Are You Writing A Series? Avoid These Common Mistakes

By on December 2, 2016

Writing a fiction series is an exciting venture for any writer to undertake. However, it is not a straightforward task and to get it right requires a great deal of foresight and careful planning. Perhaps even more so than a single novel, writing a fiction series requires you to research and plan your stories, as well as remember every detail about characters, their actions and the histories to keep your stories consistent.

It is no wonder that is is easy to make mistakes when writing a fiction series. Here are 5 of the most common ones to avoid.
You are inconsistent

When a character in a previous novel is broken hearted and swears never to be involved in another relationship again, but then in the next one falls head over heels quite quickly and never mentions or thinks about their ex or unrequited love ever again, readers will pick up on this. It is so easy to get lost in each story that you forget details of previous ones that contradict what is currently happening. Knowing your characters inside out is crucial when it comes to writing a fiction series, as well as keeping a record of everything they say and do. Having an eagle eye when it comes to editing will help pull out anything that doesn’t fit well with your characters due to their actions in previous books. However, the best way to avoid this is by planning your series in advance. If you have all your stories plotted from the outset, then you are far less likely to fall into this trap.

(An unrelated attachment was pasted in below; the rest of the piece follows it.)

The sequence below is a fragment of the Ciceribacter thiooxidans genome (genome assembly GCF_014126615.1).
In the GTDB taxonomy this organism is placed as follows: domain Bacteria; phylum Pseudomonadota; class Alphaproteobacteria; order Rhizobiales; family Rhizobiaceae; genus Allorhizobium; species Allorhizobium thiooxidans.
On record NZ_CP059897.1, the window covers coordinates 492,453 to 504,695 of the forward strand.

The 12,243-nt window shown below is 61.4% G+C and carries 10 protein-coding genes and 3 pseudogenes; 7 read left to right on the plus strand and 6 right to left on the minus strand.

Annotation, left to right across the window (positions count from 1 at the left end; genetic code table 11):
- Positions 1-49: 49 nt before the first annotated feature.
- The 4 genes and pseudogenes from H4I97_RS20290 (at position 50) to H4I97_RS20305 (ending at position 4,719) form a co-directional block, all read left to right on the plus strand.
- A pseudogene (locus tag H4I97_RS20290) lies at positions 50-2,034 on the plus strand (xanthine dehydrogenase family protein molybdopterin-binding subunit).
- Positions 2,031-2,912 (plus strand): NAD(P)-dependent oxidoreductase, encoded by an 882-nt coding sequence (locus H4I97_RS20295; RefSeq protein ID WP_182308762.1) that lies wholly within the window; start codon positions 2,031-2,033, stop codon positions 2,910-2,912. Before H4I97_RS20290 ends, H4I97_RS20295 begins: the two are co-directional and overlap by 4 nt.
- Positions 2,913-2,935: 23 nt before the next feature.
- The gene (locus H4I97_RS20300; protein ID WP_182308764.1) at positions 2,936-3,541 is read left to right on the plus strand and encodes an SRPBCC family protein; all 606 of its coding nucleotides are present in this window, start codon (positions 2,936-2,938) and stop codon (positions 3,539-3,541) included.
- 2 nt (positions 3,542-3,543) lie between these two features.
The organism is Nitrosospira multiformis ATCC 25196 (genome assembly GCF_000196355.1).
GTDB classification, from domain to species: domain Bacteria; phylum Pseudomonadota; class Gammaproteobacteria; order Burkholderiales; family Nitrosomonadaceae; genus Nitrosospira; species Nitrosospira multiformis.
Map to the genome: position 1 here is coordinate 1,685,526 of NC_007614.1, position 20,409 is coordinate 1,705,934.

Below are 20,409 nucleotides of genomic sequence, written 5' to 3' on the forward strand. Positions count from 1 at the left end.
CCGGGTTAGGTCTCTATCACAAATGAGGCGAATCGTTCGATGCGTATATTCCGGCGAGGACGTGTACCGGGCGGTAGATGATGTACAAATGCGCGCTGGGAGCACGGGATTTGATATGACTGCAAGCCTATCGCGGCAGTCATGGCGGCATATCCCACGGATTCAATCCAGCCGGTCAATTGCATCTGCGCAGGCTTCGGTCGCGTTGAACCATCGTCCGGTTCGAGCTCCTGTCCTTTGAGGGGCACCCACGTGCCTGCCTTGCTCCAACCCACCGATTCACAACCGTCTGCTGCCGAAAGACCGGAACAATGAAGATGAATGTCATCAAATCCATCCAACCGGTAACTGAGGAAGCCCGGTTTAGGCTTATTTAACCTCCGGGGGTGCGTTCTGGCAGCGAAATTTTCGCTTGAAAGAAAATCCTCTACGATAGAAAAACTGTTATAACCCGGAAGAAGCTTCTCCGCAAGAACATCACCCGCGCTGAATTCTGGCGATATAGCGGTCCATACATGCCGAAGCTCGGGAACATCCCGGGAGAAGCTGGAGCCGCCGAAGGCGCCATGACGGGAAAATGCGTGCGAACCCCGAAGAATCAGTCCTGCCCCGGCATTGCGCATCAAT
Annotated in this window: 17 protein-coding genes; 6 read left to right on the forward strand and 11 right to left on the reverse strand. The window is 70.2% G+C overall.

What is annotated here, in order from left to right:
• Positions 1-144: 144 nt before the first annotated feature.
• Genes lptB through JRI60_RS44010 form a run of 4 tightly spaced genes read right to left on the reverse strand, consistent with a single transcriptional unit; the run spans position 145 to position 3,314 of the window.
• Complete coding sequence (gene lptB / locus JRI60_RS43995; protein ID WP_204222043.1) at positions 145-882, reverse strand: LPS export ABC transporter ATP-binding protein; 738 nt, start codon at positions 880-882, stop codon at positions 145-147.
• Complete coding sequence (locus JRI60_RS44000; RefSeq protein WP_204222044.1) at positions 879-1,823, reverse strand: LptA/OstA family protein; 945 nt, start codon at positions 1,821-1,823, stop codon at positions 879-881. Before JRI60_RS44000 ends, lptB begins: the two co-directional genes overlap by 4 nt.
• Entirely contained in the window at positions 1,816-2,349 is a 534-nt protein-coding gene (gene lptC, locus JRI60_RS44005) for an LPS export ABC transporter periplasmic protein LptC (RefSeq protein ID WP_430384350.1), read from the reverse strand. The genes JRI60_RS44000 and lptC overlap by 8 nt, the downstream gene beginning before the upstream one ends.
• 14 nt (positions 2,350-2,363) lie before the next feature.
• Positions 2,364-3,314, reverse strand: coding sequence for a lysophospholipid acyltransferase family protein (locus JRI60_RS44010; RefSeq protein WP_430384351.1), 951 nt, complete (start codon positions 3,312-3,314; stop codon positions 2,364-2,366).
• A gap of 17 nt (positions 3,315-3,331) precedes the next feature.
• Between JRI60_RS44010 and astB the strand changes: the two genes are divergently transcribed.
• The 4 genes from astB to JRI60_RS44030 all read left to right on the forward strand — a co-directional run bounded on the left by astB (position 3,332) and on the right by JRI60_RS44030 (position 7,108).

2. You change the premise of the story

Whatever you establish in the first book of the series has to stick throughout. If a ghost character can only be seen by people with a ‘gift’ in book one, they can’t suddenly be seen by everyone they reveal themselves to in book two. Sometimes authors can write themselves into a corner where their story just won’t work if they don’t change something already previously established. This is why careful and thorough plotting is absolutely crucial in or order to make your series work.

3. You can’t keep up with the technical details

Every writer wants to build an exciting and unique world as the setting for their stories. This is true in every book, though particularly so in science fiction or fantasy books. Not only remembering but also keeping up with the evolving details of the world you create can be tricky. This is also true of more practical things such as street and house names, business names, or even details such as your characters age can change from book to book if you don’t pay attention. Again these are things readers will pick up on so it is all about being thorough and continuously checking and cross checking your story that will make all the difference - and your readers will appreciate it too.

4. You have problems with continuity

Writing a fiction series requires you to ensure that your story flows from one book to the next. If you aren't careful, you can find that your characters celebrate Christmas twice in 6 months or that summer turns to winter with no autumn. Creating a timeline to refer to can be helpful with this. Note significant events that take place throughout your stories, and you’ll be far less likely to make continuity errors.

5. You forget to resolve particular threads of your story

Your last book left your readers on a cliffhanger waiting to find out what the ending to the story of a particular character is. When they get to the next one that story is all but forgotten or simply resolved with no specific explanation. Remember to end and explain everything that happens, leaving too many unanswered questions will make your readers feel short-changed, and they’ll be so much less likely to buy your next book.

Writing a fiction series is all about being thorough and consistent. If you can do this, you’ll keep your readers from losing interest and be far more able to craft an engaging, engrossing set of novels.

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